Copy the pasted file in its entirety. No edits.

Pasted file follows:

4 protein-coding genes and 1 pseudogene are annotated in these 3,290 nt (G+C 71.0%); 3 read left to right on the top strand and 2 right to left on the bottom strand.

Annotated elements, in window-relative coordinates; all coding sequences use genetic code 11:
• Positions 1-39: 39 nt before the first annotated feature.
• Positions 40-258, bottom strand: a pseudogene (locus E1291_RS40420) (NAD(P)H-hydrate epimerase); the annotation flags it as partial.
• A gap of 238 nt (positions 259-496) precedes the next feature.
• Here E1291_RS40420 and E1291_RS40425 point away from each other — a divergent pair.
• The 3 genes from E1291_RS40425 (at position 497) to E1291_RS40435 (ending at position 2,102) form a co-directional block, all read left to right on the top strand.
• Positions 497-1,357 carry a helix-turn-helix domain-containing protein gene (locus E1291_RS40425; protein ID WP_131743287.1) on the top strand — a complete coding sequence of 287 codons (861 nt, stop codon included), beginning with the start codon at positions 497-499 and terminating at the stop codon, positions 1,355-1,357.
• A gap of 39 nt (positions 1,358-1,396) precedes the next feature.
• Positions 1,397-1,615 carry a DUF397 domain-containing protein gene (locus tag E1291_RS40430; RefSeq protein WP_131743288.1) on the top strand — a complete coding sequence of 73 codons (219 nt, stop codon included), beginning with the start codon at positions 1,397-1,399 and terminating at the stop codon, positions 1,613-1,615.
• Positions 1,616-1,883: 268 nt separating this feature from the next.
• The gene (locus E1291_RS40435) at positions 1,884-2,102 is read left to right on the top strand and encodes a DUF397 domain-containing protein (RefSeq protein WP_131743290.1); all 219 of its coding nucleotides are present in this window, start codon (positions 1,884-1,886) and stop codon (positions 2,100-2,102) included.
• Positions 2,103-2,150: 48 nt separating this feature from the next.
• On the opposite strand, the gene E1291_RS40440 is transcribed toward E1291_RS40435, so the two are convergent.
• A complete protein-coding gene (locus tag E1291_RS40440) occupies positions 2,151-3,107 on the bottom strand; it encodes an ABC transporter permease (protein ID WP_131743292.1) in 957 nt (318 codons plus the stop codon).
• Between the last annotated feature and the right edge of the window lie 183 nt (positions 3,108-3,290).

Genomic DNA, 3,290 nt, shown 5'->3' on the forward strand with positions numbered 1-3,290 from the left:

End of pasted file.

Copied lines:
4 protein-coding genes and 1 pseudogene are annotated in these 3,290 nt (G+C 71.0%); 3 read left to right on the top strand and 2 right to left on the bottom strand.

Annotated elements, in window-relative coordinates; all coding sequences use genetic code 11:
• Positions 1-39: 39 nt before the first annotated feature.
• Positions 40-258, bottom strand: a pseudogene (locus E1291_RS40420) (NAD(P)H-hydrate epimerase); the annotation flags it as partial.
• A gap of 238 nt (positions 259-496) precedes the next feature.
• Here E1291_RS40420 and E1291_RS40425 point away from each other — a divergent pair.
• The 3 genes from E1291_RS40425 (at position 497) to E1291_RS40435 (ending at position 2,102) form a co-directional block, all read left to right on the top strand.
• Positions 497-1,357 carry a helix-turn-helix domain-containing protein gene (locus E1291_RS40425; protein ID WP_131743287.1) on the top strand — a complete coding sequence of 287 codons (861 nt, stop codon included), beginning with the start codon at positions 497-499 and terminating at the stop codon, positions 1,355-1,357.
• A gap of 39 nt (positions 1,358-1,396) precedes the next feature.
• Positions 1,397-1,615 carry a DUF397 domain-containing protein gene (locus tag E1291_RS40430; RefSeq protein WP_131743288.1) on the top strand — a complete coding sequence of 73 codons (219 nt, stop codon included), beginning with the start codon at positions 1,397-1,399 and terminating at the stop codon, positions 1,613-1,615.
• Positions 1,616-1,883: 268 nt separating this feature from the next.
• The gene (locus E1291_RS40435) at positions 1,884-2,102 is read left to right on the top strand and encodes a DUF397 domain-containing protein (RefSeq protein WP_131743290.1); all 219 of its coding nucleotides are present in this window, start codon (positions 1,884-1,886) and stop codon (positions 2,100-2,102) included.
• Positions 2,103-2,150: 48 nt separating this feature from the next.
• On the opposite strand, the gene E1291_RS40440 is transcribed toward E1291_RS40435, so the two are convergent.
• A complete protein-coding gene (locus tag E1291_RS40440) occupies positions 2,151-3,107 on the bottom strand; it encodes an ABC transporter permease (protein ID WP_131743292.1) in 957 nt (318 codons plus the stop codon).
• Between the last annotated feature and the right edge of the window lie 183 nt (positions 3,108-3,290).

Genomic DNA, 3,290 nt, shown 5'->3' on the forward strand with positions numbered 1-3,290 from the left: